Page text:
Celebrating Our Identities

We all got our hands a little dirty yesterday, as we came together to celebrate Unity Day’s message of kindness, inclusivity, and belonging. Tying into this year’s theme of “growing together,” our Dragons planted more than 300 hyacinth, crocus, tete-a-tete narcissus, and daffodil bulbs around the campus. Our students also painted kindness rocks for a coming installation on our new back patio and heard a special chapel talk from ES and MS Counselor Meghan Keller, reminding each of us that we are an important piece of the puzzle of our community. However, the lynchpin of the day was a special “Who Am I?” collage.

Each student was asked to make a collage representing their identity.  Like many of you, my family had many conversations around the dinner table this week about what that word truly means.  My wife, Sandy, and I encouraged our sons Jace and Trey to think about the different parts of their background, their hobbies, and their favorite memories. We discussed ways we could visually represent those ideas in their collages. These conversations were a nice respite from the normal, “How was your day?”, “Good” that sometimes dominate at the end of a busy day. 

Yesterday, as I walked around and talked to our students about their collages, I was so intrigued by the reasons our Dragons chose certain artifacts and the stories that went along with those artifacts. The works the students began to create yesterday will be framed and displayed around the school and will highlight the rich and varied identities that make up our school community.

Helping our students understand and embrace their identities is a critical component of helping them become kind, confident, and prepared.  Each of our students brings their own gifts and heritage to our community, and we want our students to celebrate the parts of their identity that make them unique. Our Dragons shared how much they enjoyed this project, because they had the opportunity to learn more about themselves and also the chance to share this information with their classmates. 

This is an ongoing process. The collages will be finished during the course of the next several weeks, but our work to help our students understand and embrace their identities will continue throughout this year and years to come.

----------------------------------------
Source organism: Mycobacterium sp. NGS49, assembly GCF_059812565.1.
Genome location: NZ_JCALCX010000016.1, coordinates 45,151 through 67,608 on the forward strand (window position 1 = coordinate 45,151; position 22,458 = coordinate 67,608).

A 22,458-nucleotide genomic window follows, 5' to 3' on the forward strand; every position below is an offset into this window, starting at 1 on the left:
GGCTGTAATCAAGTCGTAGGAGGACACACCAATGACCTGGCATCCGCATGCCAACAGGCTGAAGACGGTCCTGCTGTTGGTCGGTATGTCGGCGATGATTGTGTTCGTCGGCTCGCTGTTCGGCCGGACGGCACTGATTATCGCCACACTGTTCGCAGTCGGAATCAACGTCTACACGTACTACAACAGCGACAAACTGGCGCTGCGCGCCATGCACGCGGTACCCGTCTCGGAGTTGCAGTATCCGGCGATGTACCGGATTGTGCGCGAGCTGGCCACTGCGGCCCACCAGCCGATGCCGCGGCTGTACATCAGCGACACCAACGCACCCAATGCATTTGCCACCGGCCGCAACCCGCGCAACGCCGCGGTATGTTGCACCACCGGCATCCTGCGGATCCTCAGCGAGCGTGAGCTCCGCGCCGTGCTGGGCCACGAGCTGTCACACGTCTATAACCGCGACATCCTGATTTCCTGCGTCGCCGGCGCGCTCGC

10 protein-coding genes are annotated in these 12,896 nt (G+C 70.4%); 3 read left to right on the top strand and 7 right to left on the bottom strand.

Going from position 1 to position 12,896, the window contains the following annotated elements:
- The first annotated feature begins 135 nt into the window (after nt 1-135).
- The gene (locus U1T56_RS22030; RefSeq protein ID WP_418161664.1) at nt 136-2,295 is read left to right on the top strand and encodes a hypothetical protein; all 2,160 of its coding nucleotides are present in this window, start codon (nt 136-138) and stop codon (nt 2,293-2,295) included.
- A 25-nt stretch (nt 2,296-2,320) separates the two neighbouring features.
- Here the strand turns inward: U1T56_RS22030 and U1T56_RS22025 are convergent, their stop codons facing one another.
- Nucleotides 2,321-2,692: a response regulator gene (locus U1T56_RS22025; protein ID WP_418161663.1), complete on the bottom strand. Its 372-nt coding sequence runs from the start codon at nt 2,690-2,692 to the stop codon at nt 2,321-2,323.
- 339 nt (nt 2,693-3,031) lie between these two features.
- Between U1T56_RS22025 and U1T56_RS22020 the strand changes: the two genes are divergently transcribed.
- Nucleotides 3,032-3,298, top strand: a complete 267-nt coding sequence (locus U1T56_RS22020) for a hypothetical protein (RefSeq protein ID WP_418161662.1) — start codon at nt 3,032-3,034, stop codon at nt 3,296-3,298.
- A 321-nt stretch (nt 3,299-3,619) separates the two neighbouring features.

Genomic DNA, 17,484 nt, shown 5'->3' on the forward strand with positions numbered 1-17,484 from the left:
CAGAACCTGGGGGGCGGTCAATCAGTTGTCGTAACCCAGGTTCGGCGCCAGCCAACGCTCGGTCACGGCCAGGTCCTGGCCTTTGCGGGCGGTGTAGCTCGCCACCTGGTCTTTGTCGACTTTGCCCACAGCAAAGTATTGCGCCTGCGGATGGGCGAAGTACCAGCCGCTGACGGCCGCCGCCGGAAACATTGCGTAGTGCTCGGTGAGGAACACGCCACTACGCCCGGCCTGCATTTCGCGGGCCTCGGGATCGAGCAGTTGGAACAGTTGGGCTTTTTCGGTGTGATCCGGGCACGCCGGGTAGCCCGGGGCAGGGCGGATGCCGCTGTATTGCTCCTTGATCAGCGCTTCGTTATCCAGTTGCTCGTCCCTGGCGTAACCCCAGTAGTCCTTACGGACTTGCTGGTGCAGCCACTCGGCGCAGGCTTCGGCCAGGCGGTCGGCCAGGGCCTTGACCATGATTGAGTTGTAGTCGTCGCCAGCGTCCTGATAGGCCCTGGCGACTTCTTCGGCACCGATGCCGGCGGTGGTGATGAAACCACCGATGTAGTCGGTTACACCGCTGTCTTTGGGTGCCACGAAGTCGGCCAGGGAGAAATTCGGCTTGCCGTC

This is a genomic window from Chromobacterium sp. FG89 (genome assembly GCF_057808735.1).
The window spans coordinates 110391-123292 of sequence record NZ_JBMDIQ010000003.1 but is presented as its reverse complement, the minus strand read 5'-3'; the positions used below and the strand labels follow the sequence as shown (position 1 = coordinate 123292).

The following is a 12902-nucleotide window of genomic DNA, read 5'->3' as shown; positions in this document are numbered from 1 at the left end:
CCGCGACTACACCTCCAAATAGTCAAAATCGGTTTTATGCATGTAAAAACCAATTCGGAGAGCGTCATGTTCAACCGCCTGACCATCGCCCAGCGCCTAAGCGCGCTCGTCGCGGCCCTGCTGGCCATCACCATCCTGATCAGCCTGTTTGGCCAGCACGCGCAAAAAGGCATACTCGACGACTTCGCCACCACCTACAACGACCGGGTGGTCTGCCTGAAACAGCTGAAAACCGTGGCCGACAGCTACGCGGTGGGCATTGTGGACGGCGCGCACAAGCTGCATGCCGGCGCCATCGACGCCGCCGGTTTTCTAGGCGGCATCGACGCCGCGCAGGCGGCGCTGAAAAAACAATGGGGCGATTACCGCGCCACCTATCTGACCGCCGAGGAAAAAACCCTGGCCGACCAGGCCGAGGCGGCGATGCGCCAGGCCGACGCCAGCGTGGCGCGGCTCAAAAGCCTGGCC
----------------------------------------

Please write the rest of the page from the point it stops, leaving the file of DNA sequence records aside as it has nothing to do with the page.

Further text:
Danny Vogelman

Head of School

Olympian Claire Collins ’11 Speaks to Students

Claire Collins ’11, our first-ever Olympian alumna, returned home with a message for our Dragons: “Dream big, because I was just like you.” Claire helped propel the U.S. women’s rowing team to a 7th place finish in the women’s coxless four event last summer at the Tokyo games.

We think Claire is an extraordinary example of one of our kind, confident, and prepared alumni. While at WES, she was known for her kindness and perseverance. You can learn more about her visit in these stories in Bethesda Beat and Montgomery County Media.

The Meaning Behind Inquiry

Our Kindergarten students blew me away this week. I had the pleasure of joining a class in our new science lab. Our Dragons learned about the scientific method and then applied the process to a magnetism experiment.

Our Dragons learned the basics of this fundamental process: 

  • They ask a question.
  • They make an educated guess, or hypothesis. 
  • They collect their data to see if their guess was correct. 

The students stacked varying numbers of magnets to explore how the height of the magnets affected the strength of the magnetic force produced. 

Our Dragons exhibited strong scientific thinking as they conducted their experiments–beyond what one might expect from such young students. And as our students grow older, they continue to learn new concepts and deepen their thinking. 

Tomorrow our Grade 8 students will also apply the scientific method as they use water rockets to observe projectile motion in their current unit on Newton’s laws of motion. They will be asked to predict how long it will take the water rockets to go up and to come down. Next, they will collect their data as they launch the rockets. They will then graph their data, using the graphs to analyze their hypotheses and draw conclusions about the accuracy of their predictions. 

Learning how to make observations and then ask questions based on those observations is a skill that extends far beyond the science lab. As students build knowledge, they start to become more curious, wondering about the implications of that information. Engaging in meaningful inquiry, across subject areas, builds critical thinking and reasoning skills that will serve our Dragons well as they transition into high school, college, and adulthood. 


Danny Vogelman

Head of School

WES Declares Claire Collins ’11 Day as Olympian Returns Home to Speak to Students

Claire Collins ’11, an alumna of Washington Episcopal School (WES) who made Olympic history this summer, will return to her alma mater on Friday, October 15, at 1 p.m. to speak to its students about setting big goals, being a good teammate, and having fun. Last summer, for the first time in Olympic rowing history, there were an equal number of women’s and men’s rowing events, as the women’s coxless four (Ms. Collins’ team) replaced the lightweight men’s four in the rowing program.